The SO9 >= 10.0 seasons represent 19.3% of the seasons show above (which in turn represent the top 1/3 of all pitcher seasons with significant IP). So the high-strikeout pitcher seasons form a small (1/15) but significant part of my data set. If strikeout rates fluctuated wildly from season to season for individual pitchers, then this would make sense. However, intuitively we know that this is probably not the case. Pitchers like Eric Gagne, Brad Lidge, and others (see previous posts for a complete list of high-strikeout pitcher seasons) show that the ability to record exceptionally high strikeout rates is a repeatable skill.
Figuring out why I fail to predict these high-strikeout seasons is beyond the scope of this post. However I suggest some ideas why this could be the case:
- Exceptionally high strikeout totals can not be predicted only from pitch data.
- Relationships between pitch data and strikeout rate are not linear, therefore my piecewise-linear solutions are bound to under-estimate outputs for high-end inputs.
- The algorithm I use to generate my models performs a smoothing operation in the data. Perhaps I am losing something valuable because of the smoothing of what look like outliers.
All three explanations make sense to me. However two of them are pretty easy to look into.
I retrained my model with smoothing turned off. No difference. I trained a model that only looks at fastball velocity and pitcher handedness. Again, turning off smoothing made no difference. So scratch explanation #3.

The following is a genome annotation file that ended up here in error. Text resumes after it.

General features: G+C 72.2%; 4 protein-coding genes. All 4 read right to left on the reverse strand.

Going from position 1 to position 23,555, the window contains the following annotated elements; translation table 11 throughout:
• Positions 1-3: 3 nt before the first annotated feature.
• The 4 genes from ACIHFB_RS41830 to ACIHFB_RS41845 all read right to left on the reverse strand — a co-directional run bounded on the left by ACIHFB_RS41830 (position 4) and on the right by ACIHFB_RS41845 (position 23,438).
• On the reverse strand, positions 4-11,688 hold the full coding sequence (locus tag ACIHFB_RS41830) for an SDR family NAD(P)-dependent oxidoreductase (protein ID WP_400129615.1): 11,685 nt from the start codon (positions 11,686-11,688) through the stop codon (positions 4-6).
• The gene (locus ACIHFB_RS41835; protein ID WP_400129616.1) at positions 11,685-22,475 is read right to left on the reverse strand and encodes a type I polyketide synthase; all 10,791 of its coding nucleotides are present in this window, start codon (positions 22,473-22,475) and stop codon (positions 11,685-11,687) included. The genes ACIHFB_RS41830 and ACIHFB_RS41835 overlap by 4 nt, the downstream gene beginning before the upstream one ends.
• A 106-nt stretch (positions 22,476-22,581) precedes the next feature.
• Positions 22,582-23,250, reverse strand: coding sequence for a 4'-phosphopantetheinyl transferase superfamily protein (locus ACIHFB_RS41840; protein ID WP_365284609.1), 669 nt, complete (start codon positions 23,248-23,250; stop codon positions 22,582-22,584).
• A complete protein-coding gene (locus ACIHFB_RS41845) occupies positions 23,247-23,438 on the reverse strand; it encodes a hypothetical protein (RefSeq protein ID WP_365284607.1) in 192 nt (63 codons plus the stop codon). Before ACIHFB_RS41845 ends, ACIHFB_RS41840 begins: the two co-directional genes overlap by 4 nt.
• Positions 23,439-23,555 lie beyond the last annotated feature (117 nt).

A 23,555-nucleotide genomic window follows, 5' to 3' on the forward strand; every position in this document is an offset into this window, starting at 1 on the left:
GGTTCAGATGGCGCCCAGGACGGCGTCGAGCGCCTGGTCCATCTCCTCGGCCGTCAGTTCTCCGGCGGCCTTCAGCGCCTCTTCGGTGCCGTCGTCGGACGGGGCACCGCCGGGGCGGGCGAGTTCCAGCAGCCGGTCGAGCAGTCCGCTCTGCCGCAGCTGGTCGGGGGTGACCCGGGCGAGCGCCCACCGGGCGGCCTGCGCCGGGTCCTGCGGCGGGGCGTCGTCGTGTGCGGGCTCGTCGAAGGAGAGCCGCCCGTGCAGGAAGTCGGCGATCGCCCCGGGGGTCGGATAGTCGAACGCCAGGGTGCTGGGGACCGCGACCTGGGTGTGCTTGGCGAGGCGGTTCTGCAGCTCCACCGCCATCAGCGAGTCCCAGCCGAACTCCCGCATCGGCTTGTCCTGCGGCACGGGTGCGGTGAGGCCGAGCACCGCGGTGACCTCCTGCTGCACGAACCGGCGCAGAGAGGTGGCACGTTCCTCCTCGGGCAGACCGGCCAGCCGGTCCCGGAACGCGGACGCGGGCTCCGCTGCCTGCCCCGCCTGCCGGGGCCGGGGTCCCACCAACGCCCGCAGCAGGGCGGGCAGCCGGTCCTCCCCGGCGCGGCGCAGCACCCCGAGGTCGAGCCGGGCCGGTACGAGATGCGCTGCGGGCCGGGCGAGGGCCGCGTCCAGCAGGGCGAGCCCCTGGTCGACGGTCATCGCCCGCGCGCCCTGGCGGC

Reason #2 was a bit harder to evaluated.
First of all, I need to re-iterate that the average fastball speed (FB_fg_vel as I referenced it in early posts) is the single most predictive feature that I have. There is a 0.22 correlation between observed strikeout rate (actual SO9) and fastball speed. If I train a piecewise linear model with this single feature, I can get a correlation of 0.48. So actually, my model for predicting strikeout rate from pitch data is mostly a model for predicting strikeout rate from fastball speed.
Below, I show the relationship between fastball speed and observed strikeout rates. Also I plot my predicted strikeout rates. To make the graph less cluttered, I only plotted data from pitcher seasons with 65+ IP.
Along with the scatter plot for real and predicted strikeout rate, I also included:
- a trend line for the data, fit to a quadratic function
- a 50-point moving average of the strikeout rate (ranked by fastball speed)
Again, you can see that my predictions are much lower than actual strikeout rates for pretty much all the high-strikeout pitcher seasons. There are quite a few blue points in the top right section of the graph (>92 mph, >10 SO9) that the red points don't reach at all.
However, the trend line for my predictions and the trend line for the actual values do not differ by much, even at the high end of the fastball scale. At most, my quadratic of best fit is 0.5 SO9 below the quadratic for the actual values. The 50-point average seems to jump up for the actual values somewhere around 95 mph. But the jump isn't big enough to be sure if it's significant.
This all leads me back to reason #1. I do not have the features in my model, in order to predict really high strikeout rates. Also, I'm pretty sure I won't get there by looking at the average fastball speed on a different scale. The answer could be hidden in something I already have (but I don't present properly to the model), like the speed differential between a pitcher's fastball and change-up. Or it could be something that I haven't imported yet.
As always, the more I think I learn about baseball, the more questions I seem to raise to myself. But that is the nature of the beast.